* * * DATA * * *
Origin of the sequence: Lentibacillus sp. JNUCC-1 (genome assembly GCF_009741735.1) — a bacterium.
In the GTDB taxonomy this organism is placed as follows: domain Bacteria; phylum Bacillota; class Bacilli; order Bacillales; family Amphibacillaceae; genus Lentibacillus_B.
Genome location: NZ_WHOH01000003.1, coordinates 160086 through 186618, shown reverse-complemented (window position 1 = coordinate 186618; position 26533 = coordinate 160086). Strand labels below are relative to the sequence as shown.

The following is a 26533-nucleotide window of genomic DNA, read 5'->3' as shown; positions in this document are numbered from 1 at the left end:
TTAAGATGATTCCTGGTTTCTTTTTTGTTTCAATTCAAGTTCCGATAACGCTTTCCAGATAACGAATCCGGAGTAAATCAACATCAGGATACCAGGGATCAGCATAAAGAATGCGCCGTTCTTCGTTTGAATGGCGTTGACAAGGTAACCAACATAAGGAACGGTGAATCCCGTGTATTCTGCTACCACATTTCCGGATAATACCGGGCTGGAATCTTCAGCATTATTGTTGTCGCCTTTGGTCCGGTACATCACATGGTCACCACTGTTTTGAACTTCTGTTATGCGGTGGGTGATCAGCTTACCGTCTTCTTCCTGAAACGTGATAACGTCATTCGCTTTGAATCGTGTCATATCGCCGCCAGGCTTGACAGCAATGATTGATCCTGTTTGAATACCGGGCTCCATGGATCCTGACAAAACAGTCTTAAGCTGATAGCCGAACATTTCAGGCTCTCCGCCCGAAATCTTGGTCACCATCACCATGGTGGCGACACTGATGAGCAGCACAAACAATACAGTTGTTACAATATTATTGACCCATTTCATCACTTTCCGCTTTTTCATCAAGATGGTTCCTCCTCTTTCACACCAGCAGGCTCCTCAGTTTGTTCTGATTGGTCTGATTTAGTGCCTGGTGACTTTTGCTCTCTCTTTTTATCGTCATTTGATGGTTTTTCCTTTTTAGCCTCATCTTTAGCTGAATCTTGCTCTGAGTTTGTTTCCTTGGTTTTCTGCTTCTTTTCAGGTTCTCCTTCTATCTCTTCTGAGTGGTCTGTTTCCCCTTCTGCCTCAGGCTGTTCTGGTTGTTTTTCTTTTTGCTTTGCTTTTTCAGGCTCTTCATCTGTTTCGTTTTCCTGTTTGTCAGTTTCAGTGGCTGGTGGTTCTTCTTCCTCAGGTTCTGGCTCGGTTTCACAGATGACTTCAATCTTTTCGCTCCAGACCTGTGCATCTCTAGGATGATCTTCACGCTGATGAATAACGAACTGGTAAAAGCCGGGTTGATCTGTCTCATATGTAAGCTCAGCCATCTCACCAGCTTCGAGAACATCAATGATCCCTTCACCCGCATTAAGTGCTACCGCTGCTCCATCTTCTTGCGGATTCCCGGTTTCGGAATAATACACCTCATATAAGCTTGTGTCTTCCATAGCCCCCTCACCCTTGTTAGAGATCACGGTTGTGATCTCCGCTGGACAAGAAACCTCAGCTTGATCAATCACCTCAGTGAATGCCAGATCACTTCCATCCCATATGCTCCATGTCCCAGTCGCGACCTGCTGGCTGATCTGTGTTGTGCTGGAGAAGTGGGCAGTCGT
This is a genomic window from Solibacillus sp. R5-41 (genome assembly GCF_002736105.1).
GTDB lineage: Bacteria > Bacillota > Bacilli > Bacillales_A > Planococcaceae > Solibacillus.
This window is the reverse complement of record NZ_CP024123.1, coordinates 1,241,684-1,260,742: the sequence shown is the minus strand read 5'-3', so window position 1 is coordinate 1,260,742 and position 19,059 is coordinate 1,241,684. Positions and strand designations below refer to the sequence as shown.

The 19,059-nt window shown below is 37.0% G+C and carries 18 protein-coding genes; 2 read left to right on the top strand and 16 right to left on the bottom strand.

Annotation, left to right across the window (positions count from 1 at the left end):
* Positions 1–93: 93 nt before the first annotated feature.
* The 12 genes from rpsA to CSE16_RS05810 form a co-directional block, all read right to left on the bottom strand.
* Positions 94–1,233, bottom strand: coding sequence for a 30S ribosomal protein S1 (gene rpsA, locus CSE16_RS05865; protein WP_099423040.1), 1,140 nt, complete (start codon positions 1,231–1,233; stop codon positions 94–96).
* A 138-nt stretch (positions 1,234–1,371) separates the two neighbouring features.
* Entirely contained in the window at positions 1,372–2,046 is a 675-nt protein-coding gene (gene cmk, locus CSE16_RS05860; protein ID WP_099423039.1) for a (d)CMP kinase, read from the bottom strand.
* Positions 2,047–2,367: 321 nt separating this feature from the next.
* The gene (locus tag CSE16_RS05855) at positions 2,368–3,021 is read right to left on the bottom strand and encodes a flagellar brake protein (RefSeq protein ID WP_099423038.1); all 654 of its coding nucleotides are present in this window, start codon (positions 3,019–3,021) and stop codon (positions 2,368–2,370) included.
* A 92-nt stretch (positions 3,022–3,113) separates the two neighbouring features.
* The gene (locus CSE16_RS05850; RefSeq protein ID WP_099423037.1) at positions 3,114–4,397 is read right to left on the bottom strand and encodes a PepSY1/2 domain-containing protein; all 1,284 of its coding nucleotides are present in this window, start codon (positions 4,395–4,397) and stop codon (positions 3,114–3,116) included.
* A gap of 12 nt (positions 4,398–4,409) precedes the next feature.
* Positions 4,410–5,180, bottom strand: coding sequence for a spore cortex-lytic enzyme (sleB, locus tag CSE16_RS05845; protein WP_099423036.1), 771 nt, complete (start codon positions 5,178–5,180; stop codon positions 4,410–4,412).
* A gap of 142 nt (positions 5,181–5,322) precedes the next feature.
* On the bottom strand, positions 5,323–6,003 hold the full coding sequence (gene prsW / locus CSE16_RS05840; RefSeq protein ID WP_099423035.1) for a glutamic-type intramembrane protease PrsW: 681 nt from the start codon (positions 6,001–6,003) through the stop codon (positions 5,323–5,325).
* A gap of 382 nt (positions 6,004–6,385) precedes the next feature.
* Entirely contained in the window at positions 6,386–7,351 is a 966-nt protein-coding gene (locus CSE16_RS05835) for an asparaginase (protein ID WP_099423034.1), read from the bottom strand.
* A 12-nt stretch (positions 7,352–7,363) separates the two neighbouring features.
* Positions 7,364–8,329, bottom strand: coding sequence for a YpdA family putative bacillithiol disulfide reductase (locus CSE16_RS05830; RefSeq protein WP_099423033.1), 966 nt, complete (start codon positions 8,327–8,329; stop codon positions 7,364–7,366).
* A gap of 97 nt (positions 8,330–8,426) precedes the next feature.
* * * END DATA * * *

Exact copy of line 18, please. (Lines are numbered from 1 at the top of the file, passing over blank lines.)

* A 92-nt stretch (positions 3,022–3,113) separates the two neighbouring features.